Green Day are a band, that no matter how old you are, they will always take you back to a certain time in your life that you remember and cherish the most. They are a band I spent most of my teenage years listening to, and being only 21, listening them reminds me of being 14 and belting out their anthems no matter where I was, kitted out in my studded belt and layers upon layers of black eyeliner. Just like Billie Joe.
I’m happy to announce that this Grammy Award winning rock band are back with their 12th studio album titled ‘Revolution Radio’ – an album full of raw and unhinged power, solidifying the fact that they are one of the biggest reigning rock bands of this century.
The album starts off with ‘Somewhere Now’, and even though the song opens with gentle acoustics, it doesn’t take long for it to really kick in. To me, it tells a tale of what things used to be like and how much has actually changed over the years. It’s a vigorous way to start off the album and instantly gets you in the mood for more. ‘Bang Bang’ for me is all about the drums, as Tre delivers what is truly a masterpiece. The song itself is energetic and takes you back to your very first gig, your blood’s pumping, your heads sweating and everyone around you is feeling the complete ferocity of the music running through their veins. It’s forceful, constitutional and unapologetic.
‘Revolution Radio’ is one of the catchiest songs on the album as the chorus is totally carefree and makes you want to lock your bedroom door, turn the song all the way up and hurl yourself around the room. Sliding into a more emotional but still upbeat tune, ‘Say Goodbye’ is definitely more hard hitting than the previous songs, some could argue that it’s an anti-military anthem which would make sense given the bands political standpoint.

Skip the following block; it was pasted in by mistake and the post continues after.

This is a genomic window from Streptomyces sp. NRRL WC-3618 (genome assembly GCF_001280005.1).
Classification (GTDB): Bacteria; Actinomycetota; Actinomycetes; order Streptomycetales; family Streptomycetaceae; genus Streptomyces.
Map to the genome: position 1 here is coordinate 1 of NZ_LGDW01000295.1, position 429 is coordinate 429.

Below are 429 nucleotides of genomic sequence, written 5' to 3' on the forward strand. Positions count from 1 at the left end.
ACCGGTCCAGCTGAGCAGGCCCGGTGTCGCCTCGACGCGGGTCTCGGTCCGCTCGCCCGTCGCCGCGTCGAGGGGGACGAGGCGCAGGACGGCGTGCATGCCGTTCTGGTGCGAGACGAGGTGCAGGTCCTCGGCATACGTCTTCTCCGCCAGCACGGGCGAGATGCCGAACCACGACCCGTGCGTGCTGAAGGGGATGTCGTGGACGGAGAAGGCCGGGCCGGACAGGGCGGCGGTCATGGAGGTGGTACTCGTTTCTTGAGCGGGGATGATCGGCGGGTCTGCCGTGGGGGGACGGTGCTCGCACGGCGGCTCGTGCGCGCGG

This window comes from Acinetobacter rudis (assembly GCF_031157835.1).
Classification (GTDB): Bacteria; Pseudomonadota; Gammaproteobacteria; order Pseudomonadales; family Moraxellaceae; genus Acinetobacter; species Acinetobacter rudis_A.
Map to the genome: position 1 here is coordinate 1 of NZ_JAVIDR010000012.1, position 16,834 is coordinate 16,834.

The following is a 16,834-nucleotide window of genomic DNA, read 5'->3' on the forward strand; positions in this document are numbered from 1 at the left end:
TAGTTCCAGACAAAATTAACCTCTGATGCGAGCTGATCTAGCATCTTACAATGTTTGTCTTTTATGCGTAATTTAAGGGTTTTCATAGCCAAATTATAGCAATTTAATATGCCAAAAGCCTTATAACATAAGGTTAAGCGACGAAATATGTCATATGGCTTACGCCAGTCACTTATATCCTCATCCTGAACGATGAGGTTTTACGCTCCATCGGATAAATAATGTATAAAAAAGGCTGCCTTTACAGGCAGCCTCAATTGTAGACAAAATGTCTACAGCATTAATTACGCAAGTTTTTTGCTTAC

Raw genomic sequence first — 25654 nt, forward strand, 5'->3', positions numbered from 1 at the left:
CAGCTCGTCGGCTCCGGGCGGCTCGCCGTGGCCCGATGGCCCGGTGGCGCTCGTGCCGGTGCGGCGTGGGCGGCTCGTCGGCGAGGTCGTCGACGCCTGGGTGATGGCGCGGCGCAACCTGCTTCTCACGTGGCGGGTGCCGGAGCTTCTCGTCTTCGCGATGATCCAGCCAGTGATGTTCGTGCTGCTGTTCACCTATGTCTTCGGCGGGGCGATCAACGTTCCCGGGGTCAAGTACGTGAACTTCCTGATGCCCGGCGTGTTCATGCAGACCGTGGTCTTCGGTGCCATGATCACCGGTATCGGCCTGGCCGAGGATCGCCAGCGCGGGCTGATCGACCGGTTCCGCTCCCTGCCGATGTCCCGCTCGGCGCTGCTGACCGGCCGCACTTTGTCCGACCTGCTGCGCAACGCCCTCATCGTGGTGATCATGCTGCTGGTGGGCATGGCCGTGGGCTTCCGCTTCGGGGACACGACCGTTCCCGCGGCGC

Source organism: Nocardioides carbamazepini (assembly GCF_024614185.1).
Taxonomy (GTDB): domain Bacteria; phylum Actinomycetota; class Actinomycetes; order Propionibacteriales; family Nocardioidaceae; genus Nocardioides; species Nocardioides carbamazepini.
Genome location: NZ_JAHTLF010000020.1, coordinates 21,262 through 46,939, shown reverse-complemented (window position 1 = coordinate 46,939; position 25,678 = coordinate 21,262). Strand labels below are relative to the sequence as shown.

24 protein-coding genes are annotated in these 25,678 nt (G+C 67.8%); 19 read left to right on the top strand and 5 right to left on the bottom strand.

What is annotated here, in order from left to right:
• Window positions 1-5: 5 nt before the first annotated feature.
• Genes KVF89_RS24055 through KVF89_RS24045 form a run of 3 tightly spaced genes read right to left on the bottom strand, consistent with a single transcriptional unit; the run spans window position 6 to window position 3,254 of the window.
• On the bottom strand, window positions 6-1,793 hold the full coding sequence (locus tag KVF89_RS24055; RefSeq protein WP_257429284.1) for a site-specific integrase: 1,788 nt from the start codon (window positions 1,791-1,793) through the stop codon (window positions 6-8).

‘Outlaws’ is the first and only song on the album that really shows their age. It’s nostalgic and sentimental, a definite reflection of their childhood youth. ‘Bouncing Off The Wall’ is the only song on the album to not have a deeper meaning – it’s free, fun and loud, a nod to some of the songs from the ‘American Idiot’ era.
‘Still Breathing’ is a beautiful song that reflects Billie Joe’s sobriety and still being alive. A song to be celebrated, it’s one of my favourites from the album. ‘Youngblood’ is a bit more old school than the rest, and you can tell straight away it’s a classic love song dedicated to Billie’s wife, with the twist and pull of punk rock thrown into the mix.
‘Too Dumb To Die’ is another nostalgic, old school punk rock anthem that details Billie’s life as a young boy and asks the question, how did I get here? It’s a very reflective song that has hidden personal meanings. Both of the songs ‘Troubled Times’ and ‘Forever Now’ are very political and inspired by recent events. They both show Billie’s true satirical side and with ‘Forever Now’ being the longest song on the album, it’s the closest we’ve got to a modern day ‘Jesus of Suburbia’. Both songs are statements of anger against the government and lost youth.
This complex and political album comes to a close with ‘Ordinary World’ – a happy, wistful tune with such strong, yet simple acoustics providing the melody. It’s more of a message than a song, to me it’s telling us to remember that there’s still good and beauty in the world and we should never forget that.
Revolution Radio is an album to be adored by all and has really proven that despite previous flops, Green Day will always go back to their roots and prove themselves to be the ruling rock overlords they always have been and always will be.